Cyril eventually re-married. And when he did, it was to a woman who he knew wanted the house and life he had to offer. Unfortunately, she wanted it more than she wanted the family that came with it. Bit by bit, Andrea began taking control and changing things until Danny and Maeve did not feel welcome in their own house.

All of that changed after Andrea arrived. She made weekly menus for Jocelyn to follow and gave her opinion on every course: there wasn’t enough salt in the soup; she had given the girls too many mashed potatoes. How could they be expected to eat so many mashed potatoes? Why was Jocelyn serving cod when Andrea specifically told her sole? Could she not have troubled herself to check another market? Did Andrea have to do everything?

On the other hand, maybe it was Andrea who never felt welcome as Cyril’s wife?

Our cruelty became the story: not our father’s death but how we had excluded her from it.


Celeste’s experience of being a wife is the easiest for me to understand. She feels she is competing with the relationship Danny has with his sister, and believes that they are unnaturally close. She also has to adjust her idea of what it would mean to be Danny’s wife when she learns that he doesn’t intend to practice medicine once he graduates. I think she ends up feeling as though she’s more invested in their marriage than he is.

Going out with Celeste felt the least like dating. She asked almost nothing of me and she gave the most in return. She was agreeable and cheerful, pretty without being distracting.

The poetry courses and the senior thesis on Trollope were all well and good but I was what she’d been studying. She meant to keep the tiny apartment clean and make dinner and eventually have a baby. Women had read about their liberation in books, but not many of them had seen what it looks like in action. Celeste had no idea what she was supposed to do with a life that was entirely her own.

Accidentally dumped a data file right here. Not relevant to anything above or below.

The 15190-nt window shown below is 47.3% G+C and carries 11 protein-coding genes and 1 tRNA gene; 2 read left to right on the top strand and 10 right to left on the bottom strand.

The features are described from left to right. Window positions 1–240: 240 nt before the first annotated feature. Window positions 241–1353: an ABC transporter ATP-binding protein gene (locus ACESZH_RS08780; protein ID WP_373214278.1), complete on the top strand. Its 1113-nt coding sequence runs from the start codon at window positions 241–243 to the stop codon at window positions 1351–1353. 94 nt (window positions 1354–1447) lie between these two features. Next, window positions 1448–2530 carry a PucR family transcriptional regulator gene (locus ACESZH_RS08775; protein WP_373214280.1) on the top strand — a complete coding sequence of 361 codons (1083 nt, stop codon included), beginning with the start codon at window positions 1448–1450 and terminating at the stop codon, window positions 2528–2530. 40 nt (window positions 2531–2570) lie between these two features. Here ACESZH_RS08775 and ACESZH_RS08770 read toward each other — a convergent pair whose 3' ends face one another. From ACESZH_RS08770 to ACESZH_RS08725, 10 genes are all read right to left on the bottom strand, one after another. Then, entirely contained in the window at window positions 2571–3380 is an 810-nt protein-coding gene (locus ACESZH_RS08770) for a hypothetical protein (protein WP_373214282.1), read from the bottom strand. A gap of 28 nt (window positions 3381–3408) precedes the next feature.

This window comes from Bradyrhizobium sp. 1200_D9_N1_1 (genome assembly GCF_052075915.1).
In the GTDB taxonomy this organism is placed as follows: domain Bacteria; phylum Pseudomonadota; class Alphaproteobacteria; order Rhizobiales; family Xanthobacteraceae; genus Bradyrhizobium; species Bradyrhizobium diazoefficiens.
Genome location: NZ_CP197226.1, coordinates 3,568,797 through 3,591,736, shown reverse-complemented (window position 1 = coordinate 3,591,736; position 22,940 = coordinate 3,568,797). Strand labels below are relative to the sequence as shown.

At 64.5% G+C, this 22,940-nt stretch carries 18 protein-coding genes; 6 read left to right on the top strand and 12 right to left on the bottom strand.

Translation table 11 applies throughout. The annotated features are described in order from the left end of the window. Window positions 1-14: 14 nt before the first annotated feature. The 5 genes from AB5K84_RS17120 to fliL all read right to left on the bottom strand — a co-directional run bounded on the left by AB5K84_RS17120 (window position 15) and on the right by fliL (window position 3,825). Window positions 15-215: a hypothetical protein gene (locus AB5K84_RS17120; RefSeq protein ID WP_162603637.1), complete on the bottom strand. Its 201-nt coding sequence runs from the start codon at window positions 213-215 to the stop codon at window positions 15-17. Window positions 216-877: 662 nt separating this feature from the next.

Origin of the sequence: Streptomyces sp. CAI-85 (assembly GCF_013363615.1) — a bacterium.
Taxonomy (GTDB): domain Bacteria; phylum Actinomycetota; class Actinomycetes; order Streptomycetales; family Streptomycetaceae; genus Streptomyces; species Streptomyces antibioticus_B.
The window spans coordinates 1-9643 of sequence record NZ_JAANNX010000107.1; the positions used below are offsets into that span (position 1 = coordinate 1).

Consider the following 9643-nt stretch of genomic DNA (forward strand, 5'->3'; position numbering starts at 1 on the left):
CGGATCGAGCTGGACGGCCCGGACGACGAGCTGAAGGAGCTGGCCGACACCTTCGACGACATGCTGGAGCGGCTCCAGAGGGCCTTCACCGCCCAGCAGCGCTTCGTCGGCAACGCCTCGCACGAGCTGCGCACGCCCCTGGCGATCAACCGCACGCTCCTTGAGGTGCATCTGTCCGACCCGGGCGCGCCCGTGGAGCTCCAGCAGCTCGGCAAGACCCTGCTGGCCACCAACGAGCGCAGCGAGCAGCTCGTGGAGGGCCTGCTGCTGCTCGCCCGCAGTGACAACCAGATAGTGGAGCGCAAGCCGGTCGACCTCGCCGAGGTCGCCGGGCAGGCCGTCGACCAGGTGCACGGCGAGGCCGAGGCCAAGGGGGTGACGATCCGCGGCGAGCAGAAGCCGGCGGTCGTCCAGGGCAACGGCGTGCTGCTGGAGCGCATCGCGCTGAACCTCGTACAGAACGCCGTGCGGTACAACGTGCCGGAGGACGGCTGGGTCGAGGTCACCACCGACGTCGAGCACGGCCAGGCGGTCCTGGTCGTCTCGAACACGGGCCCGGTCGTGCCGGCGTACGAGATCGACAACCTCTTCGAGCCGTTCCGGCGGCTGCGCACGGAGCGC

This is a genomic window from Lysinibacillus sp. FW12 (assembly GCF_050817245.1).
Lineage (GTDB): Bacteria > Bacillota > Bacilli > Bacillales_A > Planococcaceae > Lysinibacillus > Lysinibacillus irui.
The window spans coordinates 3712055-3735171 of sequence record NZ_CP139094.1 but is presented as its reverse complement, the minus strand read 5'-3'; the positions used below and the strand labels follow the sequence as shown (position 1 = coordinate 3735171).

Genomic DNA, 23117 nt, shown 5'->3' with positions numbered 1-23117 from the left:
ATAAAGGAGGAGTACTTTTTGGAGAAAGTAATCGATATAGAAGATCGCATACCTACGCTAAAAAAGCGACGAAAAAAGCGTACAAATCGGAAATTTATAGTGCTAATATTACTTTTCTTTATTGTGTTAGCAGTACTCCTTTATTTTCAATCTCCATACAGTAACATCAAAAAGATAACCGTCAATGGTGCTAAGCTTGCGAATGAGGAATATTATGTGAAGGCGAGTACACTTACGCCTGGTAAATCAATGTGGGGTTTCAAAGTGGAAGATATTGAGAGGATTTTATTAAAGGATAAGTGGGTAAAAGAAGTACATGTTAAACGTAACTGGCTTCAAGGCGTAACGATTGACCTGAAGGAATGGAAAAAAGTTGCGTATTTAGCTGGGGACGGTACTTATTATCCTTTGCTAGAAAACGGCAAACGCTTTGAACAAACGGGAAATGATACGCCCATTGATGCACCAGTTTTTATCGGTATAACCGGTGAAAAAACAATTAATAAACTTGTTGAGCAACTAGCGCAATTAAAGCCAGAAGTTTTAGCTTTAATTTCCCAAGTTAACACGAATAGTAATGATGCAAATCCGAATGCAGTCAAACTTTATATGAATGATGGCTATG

The Big Expectation (of being a wife)

And the one many still cannot get past.

Out of anger towards their mother, and thinking of his own kids, Danny asks Maeve, “What kind of person leaves their kids?” At which point, Maeve shouts, “Men! Men leave their children all the time and the world celebrates them for it. The Buddha left and Odysseus left and no one gave a shit about their sons. They set out on their noble journeys to do whatever the hell they wanted to do and thousands of years later we’re still singing about it.”

From a review of The Dutch House in The New York Times:Our willingness to serve each other represents the best of us, according to Patchett, and it is almost as if she wants to take the notion of motherhood and release its power into the commons — what if we were willing to mother one another, mother strangers? But she is also always full of warnings about the self-abnegation it requires, especially of women — and never more clearly than in this new novel.

A good line:Sandy shook her head. “Boys,” she said, and with that single word excused me from all responsibility.”


Next Literary Wives discussion – September 7, 2020: Alternate Side by Anna Quindlen – Join us! 

23 thoughts on “#LiteraryWives: The Dutch House by Ann Patchett

  1. ilovedays says:

    Really enjoyed the list of literary allusions…I was not able to pick up on all of these while reading, so it’s fun to find out about more. Totally agree with what you said about Celeste realizing she’s more interested in the quality of the marriage; wish we could have seen more from her point of view but that would be tough since Danny is the narrator. You’ve highlighted here the importance of gender roles and expectations to this story and how we see the characters. Nice.

    • Naomi says:

      I hadn’t caught all the allusions either, which is why I was happy to find that review in the New York Times.
      I thought having Danny as narrator worked well for the book, but it did limit what we know about some of the other characters. I would love to ask the others some questions!

  2. A Life in Books says:

    That’s a brilliant final quote, isn’t it. So glad you enjoyed this one, Naomi. I thought Andrea became a much more nuanced character as the story unfolded, particularly towards the end.

    • Naomi says:

      True! The ending was so interesting – with Elna taking care of Andrea in the house she had left because she hated it so much. Yet, it all made sense somehow. (I decided a long time ago that spoilers are allowed in my LW posts. 🙂 )

  3. Karissa says: